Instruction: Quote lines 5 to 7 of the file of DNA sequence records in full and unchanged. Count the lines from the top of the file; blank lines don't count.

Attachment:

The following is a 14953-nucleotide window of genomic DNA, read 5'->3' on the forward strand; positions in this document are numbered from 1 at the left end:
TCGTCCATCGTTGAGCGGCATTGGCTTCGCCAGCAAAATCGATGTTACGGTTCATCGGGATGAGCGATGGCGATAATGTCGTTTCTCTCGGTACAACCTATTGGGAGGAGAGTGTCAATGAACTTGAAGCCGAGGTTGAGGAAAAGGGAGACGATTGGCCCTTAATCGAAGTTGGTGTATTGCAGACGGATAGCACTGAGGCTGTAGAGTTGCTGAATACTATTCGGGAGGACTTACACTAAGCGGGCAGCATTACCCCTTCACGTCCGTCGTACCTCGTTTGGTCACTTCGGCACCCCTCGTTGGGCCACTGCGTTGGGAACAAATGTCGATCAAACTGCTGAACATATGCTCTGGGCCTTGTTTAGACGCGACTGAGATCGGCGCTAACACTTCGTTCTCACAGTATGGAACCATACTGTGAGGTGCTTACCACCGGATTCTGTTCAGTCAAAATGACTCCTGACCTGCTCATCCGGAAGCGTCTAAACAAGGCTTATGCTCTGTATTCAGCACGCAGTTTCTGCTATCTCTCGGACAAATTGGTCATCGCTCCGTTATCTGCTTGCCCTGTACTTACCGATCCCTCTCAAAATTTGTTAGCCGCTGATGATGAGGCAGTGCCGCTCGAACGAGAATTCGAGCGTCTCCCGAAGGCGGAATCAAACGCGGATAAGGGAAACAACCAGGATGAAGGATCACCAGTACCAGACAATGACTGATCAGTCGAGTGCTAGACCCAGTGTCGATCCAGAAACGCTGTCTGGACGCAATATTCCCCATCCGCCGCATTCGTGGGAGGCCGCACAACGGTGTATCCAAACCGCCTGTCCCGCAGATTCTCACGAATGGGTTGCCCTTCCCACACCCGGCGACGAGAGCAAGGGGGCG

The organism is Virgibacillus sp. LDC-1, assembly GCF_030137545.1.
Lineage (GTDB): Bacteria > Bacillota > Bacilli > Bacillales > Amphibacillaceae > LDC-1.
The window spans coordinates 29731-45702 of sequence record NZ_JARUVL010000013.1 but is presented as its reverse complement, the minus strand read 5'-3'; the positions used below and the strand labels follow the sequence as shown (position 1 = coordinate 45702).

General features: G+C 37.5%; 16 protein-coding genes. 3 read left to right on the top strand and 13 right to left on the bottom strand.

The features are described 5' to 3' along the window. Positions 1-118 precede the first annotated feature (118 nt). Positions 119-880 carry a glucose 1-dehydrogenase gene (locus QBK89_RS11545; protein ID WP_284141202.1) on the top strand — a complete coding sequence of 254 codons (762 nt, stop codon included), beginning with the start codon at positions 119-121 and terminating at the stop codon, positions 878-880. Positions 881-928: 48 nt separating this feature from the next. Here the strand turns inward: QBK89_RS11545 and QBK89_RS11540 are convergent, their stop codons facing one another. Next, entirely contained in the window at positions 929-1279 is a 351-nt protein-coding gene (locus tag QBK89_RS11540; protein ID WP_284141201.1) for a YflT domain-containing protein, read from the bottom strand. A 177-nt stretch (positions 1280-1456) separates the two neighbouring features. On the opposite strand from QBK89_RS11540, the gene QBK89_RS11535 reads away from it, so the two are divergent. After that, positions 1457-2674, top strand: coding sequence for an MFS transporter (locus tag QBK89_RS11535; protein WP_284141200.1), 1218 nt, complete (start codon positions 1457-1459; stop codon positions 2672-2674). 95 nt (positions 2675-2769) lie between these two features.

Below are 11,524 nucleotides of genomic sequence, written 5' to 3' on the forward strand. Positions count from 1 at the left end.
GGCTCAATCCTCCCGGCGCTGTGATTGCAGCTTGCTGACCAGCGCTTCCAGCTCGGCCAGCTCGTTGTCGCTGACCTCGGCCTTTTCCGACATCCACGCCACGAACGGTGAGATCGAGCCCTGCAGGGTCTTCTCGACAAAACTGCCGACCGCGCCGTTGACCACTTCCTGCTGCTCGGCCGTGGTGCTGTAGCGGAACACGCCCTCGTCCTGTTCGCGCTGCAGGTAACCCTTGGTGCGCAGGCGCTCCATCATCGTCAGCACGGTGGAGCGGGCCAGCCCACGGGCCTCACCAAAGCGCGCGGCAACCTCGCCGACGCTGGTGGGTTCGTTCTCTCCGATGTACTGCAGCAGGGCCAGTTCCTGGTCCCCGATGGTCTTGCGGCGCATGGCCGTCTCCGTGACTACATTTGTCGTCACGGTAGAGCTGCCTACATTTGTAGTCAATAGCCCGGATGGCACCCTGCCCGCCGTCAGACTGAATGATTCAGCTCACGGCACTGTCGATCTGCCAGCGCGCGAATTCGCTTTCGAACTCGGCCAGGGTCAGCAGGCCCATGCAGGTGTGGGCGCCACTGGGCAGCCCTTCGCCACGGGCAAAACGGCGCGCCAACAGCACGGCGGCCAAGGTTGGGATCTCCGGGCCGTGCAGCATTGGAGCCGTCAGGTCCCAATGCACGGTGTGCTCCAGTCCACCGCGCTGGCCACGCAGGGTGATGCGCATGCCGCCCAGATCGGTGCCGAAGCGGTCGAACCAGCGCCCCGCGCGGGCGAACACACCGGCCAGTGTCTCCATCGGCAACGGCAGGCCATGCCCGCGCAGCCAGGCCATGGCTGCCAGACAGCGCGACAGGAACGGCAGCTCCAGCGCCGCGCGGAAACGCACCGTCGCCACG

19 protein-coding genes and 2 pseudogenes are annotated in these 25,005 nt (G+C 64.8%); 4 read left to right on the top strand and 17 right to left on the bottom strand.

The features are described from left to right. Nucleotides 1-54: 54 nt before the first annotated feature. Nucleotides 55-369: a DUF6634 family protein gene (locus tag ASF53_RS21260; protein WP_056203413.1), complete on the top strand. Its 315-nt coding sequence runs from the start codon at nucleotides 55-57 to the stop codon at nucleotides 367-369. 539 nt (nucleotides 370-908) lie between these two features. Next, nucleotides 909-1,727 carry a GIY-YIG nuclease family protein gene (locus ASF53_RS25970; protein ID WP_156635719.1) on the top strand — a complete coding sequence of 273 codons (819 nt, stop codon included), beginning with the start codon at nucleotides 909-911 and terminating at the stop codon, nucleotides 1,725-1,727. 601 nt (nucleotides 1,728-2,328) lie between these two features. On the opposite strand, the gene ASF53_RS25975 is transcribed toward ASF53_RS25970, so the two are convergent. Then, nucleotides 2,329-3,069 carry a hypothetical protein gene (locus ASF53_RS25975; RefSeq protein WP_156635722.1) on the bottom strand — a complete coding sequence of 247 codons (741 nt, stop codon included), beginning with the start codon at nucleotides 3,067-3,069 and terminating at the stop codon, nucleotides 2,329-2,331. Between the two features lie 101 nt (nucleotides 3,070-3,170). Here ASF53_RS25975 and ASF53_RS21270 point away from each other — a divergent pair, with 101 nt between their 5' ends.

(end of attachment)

The window spans coordinates 29731-45702 of sequence record NZ_JARUVL010000013.1 but is presented as its reverse complement, the minus strand read 5'-3'; the positions used below and the strand labels follow the sequence as shown (position 1 = coordinate 45702).

General features: G+C 37.5%; 16 protein-coding genes. 3 read left to right on the top strand and 13 right to left on the bottom strand.

The features are described 5' to 3' along the window. Positions 1-118 precede the first annotated feature (118 nt). Positions 119-880 carry a glucose 1-dehydrogenase gene (locus QBK89_RS11545; protein ID WP_284141202.1) on the top strand — a complete coding sequence of 254 codons (762 nt, stop codon included), beginning with the start codon at positions 119-121 and terminating at the stop codon, positions 878-880. Positions 881-928: 48 nt separating this feature from the next. Here the strand turns inward: QBK89_RS11545 and QBK89_RS11540 are convergent, their stop codons facing one another. Next, entirely contained in the window at positions 929-1279 is a 351-nt protein-coding gene (locus tag QBK89_RS11540; protein ID WP_284141201.1) for a YflT domain-containing protein, read from the bottom strand. A 177-nt stretch (positions 1280-1456) separates the two neighbouring features. On the opposite strand from QBK89_RS11540, the gene QBK89_RS11535 reads away from it, so the two are divergent. After that, positions 1457-2674, top strand: coding sequence for an MFS transporter (locus tag QBK89_RS11535; protein WP_284141200.1), 1218 nt, complete (start codon positions 1457-1459; stop codon positions 2672-2674). 95 nt (positions 2675-2769) lie between these two features.